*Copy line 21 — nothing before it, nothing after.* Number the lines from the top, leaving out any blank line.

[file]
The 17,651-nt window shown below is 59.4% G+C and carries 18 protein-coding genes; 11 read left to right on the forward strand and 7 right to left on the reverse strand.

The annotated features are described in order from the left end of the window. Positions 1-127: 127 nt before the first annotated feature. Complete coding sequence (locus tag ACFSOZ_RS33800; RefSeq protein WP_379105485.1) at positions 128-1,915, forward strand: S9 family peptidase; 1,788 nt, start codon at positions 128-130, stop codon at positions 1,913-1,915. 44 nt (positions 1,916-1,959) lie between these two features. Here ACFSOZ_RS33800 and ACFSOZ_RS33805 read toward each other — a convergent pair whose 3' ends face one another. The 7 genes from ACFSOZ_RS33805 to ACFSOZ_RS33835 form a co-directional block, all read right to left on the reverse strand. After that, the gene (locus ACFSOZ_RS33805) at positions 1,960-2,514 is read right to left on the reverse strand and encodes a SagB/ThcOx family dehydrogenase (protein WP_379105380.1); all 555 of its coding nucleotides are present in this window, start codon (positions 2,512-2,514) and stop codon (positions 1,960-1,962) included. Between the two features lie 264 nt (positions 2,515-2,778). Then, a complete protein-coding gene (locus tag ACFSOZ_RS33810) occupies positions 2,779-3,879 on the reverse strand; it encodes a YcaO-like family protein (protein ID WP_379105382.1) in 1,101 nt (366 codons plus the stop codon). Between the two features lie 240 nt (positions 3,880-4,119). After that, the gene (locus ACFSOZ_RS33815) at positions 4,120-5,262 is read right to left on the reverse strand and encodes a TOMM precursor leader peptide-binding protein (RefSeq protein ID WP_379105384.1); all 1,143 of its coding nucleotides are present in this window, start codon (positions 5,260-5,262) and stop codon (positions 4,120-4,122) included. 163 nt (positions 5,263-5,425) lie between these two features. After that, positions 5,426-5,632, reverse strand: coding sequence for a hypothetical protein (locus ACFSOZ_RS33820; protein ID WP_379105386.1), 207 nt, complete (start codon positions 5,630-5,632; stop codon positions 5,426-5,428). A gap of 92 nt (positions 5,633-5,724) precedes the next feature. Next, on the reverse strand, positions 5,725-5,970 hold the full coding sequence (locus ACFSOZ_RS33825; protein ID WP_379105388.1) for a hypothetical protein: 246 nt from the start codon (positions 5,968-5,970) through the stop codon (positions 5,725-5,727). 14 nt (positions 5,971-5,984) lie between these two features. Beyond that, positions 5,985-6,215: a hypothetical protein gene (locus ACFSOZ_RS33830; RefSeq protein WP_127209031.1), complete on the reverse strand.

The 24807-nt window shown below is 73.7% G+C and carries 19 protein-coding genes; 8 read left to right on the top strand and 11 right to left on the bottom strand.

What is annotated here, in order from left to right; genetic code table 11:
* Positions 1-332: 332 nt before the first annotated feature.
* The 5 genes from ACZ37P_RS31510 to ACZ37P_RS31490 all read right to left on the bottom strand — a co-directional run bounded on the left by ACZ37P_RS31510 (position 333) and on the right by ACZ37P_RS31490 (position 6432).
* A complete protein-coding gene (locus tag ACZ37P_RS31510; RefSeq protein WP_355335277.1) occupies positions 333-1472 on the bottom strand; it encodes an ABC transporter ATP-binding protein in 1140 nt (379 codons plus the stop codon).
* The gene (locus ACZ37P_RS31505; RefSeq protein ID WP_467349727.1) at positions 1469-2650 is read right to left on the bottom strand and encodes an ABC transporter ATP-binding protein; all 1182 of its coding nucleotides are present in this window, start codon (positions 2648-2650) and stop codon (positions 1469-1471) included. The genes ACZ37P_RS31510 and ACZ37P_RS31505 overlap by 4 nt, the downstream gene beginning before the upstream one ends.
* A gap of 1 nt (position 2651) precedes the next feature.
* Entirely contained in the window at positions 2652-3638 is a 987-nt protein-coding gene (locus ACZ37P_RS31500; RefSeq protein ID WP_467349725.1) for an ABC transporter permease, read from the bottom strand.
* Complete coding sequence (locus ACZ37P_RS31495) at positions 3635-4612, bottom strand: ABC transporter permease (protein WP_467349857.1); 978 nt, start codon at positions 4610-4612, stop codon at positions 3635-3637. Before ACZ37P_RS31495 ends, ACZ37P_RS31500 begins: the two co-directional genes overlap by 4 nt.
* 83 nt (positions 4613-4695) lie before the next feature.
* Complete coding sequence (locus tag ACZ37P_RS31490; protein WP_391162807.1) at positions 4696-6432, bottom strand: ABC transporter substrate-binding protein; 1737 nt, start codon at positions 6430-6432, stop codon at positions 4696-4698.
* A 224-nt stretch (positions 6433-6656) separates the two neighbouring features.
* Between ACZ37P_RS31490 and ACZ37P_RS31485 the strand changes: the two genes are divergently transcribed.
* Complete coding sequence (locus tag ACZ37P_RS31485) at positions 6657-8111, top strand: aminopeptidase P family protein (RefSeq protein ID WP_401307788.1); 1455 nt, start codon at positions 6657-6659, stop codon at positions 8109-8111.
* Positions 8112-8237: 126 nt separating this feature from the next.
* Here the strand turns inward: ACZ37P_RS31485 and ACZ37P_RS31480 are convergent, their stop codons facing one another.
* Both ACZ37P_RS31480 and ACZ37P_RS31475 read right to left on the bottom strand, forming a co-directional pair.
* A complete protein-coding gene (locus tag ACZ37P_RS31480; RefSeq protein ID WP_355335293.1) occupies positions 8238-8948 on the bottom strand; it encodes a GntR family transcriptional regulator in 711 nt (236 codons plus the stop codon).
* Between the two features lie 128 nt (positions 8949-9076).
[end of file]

* Between the two features lie 128 nt (positions 8949-9076).